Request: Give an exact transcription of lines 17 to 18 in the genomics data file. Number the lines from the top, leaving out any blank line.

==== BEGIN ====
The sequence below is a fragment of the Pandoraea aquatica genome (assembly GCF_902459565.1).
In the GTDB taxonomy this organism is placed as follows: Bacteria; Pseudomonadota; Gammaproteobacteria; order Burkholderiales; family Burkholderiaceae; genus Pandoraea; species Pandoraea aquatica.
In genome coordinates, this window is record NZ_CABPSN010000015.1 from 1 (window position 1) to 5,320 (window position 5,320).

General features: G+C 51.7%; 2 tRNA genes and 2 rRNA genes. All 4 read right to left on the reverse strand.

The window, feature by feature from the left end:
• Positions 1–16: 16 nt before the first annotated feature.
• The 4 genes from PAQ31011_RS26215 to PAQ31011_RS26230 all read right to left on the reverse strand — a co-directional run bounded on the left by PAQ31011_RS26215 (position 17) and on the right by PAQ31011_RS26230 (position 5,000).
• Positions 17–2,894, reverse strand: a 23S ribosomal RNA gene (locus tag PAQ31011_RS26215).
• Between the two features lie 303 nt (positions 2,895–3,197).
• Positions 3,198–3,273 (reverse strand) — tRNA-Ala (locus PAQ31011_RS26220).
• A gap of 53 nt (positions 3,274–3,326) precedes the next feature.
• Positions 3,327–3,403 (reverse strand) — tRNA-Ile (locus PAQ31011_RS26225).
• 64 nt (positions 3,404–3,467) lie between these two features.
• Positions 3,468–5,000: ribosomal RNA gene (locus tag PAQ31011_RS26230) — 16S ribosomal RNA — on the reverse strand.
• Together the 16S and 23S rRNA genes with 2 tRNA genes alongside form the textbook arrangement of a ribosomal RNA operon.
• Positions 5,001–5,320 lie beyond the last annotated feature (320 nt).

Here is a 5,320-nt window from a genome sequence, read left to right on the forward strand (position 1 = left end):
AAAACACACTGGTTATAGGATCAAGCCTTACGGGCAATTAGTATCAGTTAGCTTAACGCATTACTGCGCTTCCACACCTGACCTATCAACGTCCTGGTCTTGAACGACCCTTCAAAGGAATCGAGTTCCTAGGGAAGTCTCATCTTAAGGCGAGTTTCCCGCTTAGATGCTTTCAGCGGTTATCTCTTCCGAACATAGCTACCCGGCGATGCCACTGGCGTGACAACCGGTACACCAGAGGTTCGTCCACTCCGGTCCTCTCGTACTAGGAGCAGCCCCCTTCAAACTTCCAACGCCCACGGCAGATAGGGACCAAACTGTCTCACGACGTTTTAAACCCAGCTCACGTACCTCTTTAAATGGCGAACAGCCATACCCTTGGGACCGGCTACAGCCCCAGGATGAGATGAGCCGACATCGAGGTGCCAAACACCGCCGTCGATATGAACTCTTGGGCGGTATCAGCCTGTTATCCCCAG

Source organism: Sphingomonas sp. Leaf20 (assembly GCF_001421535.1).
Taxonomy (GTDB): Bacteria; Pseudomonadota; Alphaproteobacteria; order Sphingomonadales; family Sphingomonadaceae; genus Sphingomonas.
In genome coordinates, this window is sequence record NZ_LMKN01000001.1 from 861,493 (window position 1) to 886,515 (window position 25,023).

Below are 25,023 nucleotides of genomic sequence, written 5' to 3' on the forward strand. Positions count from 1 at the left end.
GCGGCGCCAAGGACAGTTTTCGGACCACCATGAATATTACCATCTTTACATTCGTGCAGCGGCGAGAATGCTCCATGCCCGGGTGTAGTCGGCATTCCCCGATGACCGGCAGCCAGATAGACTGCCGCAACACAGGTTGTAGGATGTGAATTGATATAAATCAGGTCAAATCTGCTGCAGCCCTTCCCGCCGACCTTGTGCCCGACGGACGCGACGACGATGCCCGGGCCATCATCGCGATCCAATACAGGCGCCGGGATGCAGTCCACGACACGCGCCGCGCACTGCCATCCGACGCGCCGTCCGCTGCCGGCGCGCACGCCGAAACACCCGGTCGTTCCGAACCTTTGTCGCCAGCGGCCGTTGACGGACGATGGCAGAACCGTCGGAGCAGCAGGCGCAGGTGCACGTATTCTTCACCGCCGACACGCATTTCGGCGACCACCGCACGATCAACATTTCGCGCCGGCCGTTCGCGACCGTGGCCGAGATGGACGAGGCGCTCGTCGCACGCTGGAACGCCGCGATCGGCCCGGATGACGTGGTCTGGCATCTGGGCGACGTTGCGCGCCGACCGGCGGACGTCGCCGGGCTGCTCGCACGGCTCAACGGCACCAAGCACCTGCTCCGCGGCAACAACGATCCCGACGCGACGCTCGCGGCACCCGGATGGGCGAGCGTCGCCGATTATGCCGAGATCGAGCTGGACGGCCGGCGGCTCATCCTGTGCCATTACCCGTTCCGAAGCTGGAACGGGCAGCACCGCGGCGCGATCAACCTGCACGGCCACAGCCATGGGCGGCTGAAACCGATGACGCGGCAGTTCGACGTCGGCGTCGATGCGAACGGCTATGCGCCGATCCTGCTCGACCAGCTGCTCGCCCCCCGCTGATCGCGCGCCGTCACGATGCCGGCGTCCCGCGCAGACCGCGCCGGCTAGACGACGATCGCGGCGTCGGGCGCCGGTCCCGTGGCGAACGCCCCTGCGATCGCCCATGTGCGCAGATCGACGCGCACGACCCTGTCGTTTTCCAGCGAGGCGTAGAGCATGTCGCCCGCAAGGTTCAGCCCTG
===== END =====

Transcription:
Here is a 5,320-nt window from a genome sequence, read left to right on the forward strand (position 1 = left end):
AAAACACACTGGTTATAGGATCAAGCCTTACGGGCAATTAGTATCAGTTAGCTTAACGCATTACTGCGCTTCCACACCTGACCTATCAACGTCCTGGTCTTGAACGACCCTTCAAAGGAATCGAGTTCCTAGGGAAGTCTCATCTTAAGGCGAGTTTCCCGCTTAGATGCTTTCAGCGGTTATCTCTTCCGAACATAGCTACCCGGCGATGCCACTGGCGTGACAACCGGTACACCAGAGGTTCGTCCACTCCGGTCCTCTCGTACTAGGAGCAGCCCCCTTCAAACTTCCAACGCCCACGGCAGATAGGGACCAAACTGTCTCACGACGTTTTAAACCCAGCTCACGTACCTCTTTAAATGGCGAACAGCCATACCCTTGGGACCGGCTACAGCCCCAGGATGAGATGAGCCGACATCGAGGTGCCAAACACCGCCGTCGATATGAACTCTTGGGCGGTATCAGCCTGTTATCCCCAG